From charming and colorfully painted fishing villages to beehive huts and stunning handmade pottery, the Dingle Peninsula offers a wide variety of things to do while visiting this portion of the Wild Atlantic Way. Dingle, Ireland has been isolated from the influences of the modern world until recently which has resulted in fun local culture and a dialect that is quite different than the rest of Ireland.
Here, they speak Gaeltacht, a local Irish language, which gives the area an old-world charm that you will not want to miss! Oh, and just wait until I introduce you to Mary! Keep reading for the best things to do in Dingle and along the Dingle Peninsula.
♫ “Dingle Bells, Dingle Bells, Dingle Peninsula, Ireland” ♫
It was around Christmas time and I couldn’t get that “Jingle Bells” song out of my head. Especially when it rhymed with Dingle – which is exactly where I would be going next. I was headed to the Dingle Peninsula in Ireland, which is somewhat remote. Unfortunately, I was headed right into a storm.
I had always heard it was one of the most beautiful places to visit in Ireland, but for me, the weather was doom and gloom. But what to do? This was my vacation and I was going to see the Dingle Peninsula as part of the scenic Wild Atlantic Way one way or another! Although I do advice that it is more of a seasonal destination and should be visited during the Spring or the Summer and not necessarily during the Christmas holidays!
But keep reading for the best things to do in Dingle, Ireland! As it GETS BETTER and I made the BEST of it!
Getting to Dingle, Ireland
We flew into Shannon Airport, which is the easiest airport to get to from international locations. From here, we rented a van and drove the 110 miles it took to reach the town of Dingle. Although there is a closer airport to Dingle, the Kerry Airport in Farranfore, Ireland, but it doesn’t serve international destinations, but could work if you were coming from other European destinations. Killarney and Tralee are the closest train stations, so you could come that way as well.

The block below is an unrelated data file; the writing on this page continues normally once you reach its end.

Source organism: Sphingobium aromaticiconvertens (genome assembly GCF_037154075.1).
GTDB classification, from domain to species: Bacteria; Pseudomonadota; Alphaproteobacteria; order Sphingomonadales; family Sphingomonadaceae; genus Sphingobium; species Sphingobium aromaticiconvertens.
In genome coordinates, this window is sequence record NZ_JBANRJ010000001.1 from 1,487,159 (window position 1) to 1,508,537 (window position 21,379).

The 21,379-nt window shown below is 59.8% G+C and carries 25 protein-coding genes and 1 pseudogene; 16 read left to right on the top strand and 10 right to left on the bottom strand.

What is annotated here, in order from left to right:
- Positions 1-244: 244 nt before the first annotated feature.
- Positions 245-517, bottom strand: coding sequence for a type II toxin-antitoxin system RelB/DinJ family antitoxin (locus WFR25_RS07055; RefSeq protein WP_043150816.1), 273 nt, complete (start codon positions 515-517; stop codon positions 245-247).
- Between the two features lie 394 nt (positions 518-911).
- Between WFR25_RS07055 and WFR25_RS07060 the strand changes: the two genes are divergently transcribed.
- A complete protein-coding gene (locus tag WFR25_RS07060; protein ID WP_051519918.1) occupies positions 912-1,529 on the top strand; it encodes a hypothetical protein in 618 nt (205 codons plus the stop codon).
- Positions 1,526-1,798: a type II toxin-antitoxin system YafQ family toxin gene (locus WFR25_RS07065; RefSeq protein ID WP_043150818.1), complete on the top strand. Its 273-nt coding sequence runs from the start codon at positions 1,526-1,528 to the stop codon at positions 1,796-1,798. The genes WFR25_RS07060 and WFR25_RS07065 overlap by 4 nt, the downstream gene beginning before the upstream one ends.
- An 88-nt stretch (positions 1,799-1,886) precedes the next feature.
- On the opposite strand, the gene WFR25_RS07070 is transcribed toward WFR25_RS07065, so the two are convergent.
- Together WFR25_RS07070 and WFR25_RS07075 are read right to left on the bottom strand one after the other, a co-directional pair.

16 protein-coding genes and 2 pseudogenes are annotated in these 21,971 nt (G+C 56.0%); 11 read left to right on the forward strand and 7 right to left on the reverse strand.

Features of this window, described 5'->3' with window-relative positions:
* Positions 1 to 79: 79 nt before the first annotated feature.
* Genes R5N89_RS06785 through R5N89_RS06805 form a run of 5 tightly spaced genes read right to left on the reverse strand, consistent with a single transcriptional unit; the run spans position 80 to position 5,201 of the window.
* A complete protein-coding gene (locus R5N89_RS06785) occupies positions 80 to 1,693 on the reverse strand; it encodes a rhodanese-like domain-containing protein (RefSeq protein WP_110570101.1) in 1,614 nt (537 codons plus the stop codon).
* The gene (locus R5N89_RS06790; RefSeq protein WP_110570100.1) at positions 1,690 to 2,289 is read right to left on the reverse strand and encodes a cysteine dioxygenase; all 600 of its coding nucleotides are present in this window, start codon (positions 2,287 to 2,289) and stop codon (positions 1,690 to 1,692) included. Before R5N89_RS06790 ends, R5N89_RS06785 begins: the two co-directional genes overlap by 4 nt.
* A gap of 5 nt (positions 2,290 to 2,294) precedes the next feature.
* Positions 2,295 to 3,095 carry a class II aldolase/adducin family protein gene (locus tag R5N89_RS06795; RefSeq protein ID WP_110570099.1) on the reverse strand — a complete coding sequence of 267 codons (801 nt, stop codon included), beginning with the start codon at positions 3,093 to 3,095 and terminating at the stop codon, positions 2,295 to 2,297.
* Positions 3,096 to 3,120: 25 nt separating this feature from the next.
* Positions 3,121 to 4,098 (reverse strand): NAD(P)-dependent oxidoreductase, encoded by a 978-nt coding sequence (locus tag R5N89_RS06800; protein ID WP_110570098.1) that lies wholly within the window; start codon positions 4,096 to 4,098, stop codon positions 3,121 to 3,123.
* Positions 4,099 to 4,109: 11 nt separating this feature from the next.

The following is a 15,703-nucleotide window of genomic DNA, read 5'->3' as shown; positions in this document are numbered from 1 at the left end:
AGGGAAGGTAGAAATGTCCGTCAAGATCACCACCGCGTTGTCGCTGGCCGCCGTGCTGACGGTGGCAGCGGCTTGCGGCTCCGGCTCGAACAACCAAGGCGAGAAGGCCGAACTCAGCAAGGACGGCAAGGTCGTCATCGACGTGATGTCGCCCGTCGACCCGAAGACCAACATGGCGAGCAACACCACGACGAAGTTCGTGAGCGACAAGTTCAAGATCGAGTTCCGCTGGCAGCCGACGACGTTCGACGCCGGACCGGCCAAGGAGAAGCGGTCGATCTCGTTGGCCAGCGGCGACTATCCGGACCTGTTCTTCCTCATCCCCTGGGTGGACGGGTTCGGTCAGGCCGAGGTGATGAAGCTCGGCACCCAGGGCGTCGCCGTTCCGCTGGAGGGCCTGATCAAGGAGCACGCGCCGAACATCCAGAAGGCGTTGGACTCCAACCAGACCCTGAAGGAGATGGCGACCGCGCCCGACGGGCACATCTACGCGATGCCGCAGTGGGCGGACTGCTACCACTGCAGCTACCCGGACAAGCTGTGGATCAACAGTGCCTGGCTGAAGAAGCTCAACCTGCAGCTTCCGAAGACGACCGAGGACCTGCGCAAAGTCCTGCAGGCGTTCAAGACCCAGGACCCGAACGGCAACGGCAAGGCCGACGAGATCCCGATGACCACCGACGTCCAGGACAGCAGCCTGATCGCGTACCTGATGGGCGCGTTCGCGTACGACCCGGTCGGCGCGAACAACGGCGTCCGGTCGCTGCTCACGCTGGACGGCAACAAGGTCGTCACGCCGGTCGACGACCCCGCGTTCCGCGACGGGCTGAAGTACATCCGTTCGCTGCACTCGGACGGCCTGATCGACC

There are two main roads into the Dingle Peninsula: the N86, which runs along the south coast of Tralee, then over the mountains to Dingle and the R561, which runs from Castlemaine to Kerry Airport, Killarney and the Ring of Kerry.
12 Things You Can’t Miss in Dingle
Drive Around Slea Head Drive
Slea Head Drive is one of the best things to do in Dingle and around the Dingle Peninsula. Slea Head Drive is only around 30ish miles (46km) long, but there are many stops along the way. Not only is it a beautiful drive, but it’s filled with things to do and stops that you will certainly enjoy. It rivals the Ring of Kerry any day of the week! But be cautious, as it is super narrow and very windy at times. With the mist in the early morning, you should take it slow. Also, be on the lookout for the many cyclists as they hug the side of the road. A few highlights from this circular tour include Blasket Islands, Dunmore Head, which is the westernmost point in Europe, the Beehive huts, and the Sleeping Giant.
(Try to ) Visit the Great Blasket Islands
Once we arrived, we were up and at ‘em bright and early for our Ireland countryside tour since we had a full day planned for the Dingle Peninsula. Dingle is a tiny, quaint town on the tip of the peninsula once described by National Geographic Traveler as the “most beautiful place on earth!” With only 200o inhabitants, I have to say they have done such a wonderful job making this town cute, as it was a stunner!
From Dingel, we planned to visit the abandoned Blasket Islands. I was told that they provide the perfect vantage point from which to view the surrounding countryside and although they remain uninhabited today, visitors can travel there by ferry. So I buttoned up my coat, wrapped my scarf tighter around my neck, and was ready to jump on that ferry boat!